Mr. Speaker, with regard to (a), hardiness zones are geographic areas associated with the probability of plant survival in relation to the average climatic conditions present.
NRCan scientists use two different approaches for delineating hardiness zones.
They use a made-in-Canada approach, first developed in the 1960s by Agriculture and Agri-Food Canada, revised and modernized by Natural Resources Canada in 2001 and again in 2010. The Canadian map delineates plant hardiness zones using seven relevant climate variables. See part b for the list of variables.
They use a hardiness zone map developed by the United States Department of Agriculture, USDA, that relies solely on extreme minimum temperature to delineate hardiness zones.
Both approaches are recognized and widely used by the horticultural community in Canada.
With regard to (b), the made-in-Canada system is based on statistical analyses of plant survival at test sites across the country and involves seven climate variables, each with a different weight or importance. Application of the formula yields an index that is used to determine a hardiness zone. The variables, in order of importance, are:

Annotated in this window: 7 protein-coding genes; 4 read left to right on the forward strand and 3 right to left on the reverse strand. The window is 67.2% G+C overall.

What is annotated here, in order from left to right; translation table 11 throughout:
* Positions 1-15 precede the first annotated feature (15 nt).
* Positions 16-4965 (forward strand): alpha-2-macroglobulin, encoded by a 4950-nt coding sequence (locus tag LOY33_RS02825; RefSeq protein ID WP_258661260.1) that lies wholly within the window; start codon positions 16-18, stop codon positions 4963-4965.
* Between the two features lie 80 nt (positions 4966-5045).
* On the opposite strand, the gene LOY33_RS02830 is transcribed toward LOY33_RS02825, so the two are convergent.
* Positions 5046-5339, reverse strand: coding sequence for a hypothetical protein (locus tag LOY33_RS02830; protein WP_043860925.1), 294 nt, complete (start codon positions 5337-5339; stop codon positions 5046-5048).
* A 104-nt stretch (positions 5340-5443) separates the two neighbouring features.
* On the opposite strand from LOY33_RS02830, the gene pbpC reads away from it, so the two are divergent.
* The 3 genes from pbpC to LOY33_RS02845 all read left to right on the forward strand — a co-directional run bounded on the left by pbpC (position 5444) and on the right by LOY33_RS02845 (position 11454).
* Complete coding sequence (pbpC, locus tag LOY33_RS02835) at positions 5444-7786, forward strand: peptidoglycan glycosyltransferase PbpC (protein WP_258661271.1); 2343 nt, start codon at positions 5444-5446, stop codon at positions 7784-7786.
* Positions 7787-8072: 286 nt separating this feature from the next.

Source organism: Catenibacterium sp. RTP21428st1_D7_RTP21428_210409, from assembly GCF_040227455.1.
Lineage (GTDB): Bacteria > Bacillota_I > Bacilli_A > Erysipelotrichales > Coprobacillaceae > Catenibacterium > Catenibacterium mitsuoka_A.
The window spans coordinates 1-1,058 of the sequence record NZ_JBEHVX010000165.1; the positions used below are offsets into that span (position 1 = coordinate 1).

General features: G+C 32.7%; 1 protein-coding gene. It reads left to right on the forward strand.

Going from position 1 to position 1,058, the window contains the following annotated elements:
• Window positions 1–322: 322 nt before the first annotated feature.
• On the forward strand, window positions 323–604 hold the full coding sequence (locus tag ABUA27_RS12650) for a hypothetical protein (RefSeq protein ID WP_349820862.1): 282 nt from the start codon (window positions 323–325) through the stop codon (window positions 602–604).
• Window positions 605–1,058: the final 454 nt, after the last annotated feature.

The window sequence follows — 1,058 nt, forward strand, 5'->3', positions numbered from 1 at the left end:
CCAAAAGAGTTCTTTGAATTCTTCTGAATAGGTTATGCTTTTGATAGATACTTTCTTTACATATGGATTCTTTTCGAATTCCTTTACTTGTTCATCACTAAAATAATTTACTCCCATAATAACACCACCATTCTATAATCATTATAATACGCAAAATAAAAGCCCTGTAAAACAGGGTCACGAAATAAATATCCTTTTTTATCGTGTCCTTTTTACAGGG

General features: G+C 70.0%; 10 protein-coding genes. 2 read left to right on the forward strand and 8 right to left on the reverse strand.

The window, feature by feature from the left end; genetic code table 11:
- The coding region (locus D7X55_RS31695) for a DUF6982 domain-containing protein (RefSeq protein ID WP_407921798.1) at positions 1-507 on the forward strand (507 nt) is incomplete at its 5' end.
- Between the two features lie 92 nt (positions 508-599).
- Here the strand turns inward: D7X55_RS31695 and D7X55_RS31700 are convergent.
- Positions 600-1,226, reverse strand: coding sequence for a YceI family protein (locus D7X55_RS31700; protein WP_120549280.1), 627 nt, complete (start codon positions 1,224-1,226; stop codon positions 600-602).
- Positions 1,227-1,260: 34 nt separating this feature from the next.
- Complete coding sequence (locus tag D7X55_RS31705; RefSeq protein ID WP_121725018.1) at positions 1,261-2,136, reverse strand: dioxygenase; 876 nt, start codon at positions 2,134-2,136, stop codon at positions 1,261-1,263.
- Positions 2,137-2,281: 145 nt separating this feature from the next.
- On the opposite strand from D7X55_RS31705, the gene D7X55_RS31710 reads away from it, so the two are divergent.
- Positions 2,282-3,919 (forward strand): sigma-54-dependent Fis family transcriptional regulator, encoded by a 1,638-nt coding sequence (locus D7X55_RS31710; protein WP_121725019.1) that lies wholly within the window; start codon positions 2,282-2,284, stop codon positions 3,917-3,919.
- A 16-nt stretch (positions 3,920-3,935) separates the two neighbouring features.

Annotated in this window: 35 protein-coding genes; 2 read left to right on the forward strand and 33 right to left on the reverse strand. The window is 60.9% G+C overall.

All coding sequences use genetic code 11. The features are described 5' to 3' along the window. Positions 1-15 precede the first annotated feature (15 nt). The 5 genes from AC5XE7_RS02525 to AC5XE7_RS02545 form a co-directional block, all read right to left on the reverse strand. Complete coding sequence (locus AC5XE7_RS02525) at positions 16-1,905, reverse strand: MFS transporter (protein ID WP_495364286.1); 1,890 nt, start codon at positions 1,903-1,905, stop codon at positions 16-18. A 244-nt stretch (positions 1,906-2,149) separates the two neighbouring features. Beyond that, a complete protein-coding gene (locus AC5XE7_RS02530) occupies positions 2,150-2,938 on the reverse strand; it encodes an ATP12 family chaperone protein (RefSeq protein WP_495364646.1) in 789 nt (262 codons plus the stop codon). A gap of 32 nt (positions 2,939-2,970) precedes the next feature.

monthly mean of the daily minimum temperatures, in °C, of the coldest month, the minimum temperature factor;
mean frost-free period above 0°C in days, length of the growing season;
amount of rainfall from June to November, in mm;
monthly mean of the daily maximum temperatures, in °C, of the warmest month, maximum temperature factor;
a “winter factor” that reflects the stress caused to plants by loss of winter cold adaptation caused by above-freezing temperatures in winter, calculated using the monthly mean of the daily minimum temperatures of the coldest month and the total rainfall in January;
mean maximum depth of snow, in mm, a positive factor that reflects insulation of plants against cold;
and maximum wind gust, in km/h, over 30-year period, reflecting environmental stress.
With regard to (c), there are two new hardiness zones, 8b and 9a, that have emerged in Canada. Both are found on Vancouver Island, the warmest area of the country. These two new zones are the result of two factors: an increase in weather temperature; and an increased quantity of weather data, from 1930 to 1990, which incorporates a digital elevation model that captures the effect that topography has on plant hardiness. This important factor was not previously reflected in the Canadian hardiness zone map.
With regard to (d), yes the government explored using climate envelope models. Many are shown on the plant hardiness website at http://planthardiness.gc.ca. The aim of this work is to go beyond a single general map and develop range maps for individual species of trees, shrubs and perennial flowers.
With regard to (e), the work is made available at the plant hardiness website. A variety of knowledge transfer activities occur as opportunities arise, including presentations at conferences, journal articles, including in trade magazines, and posters.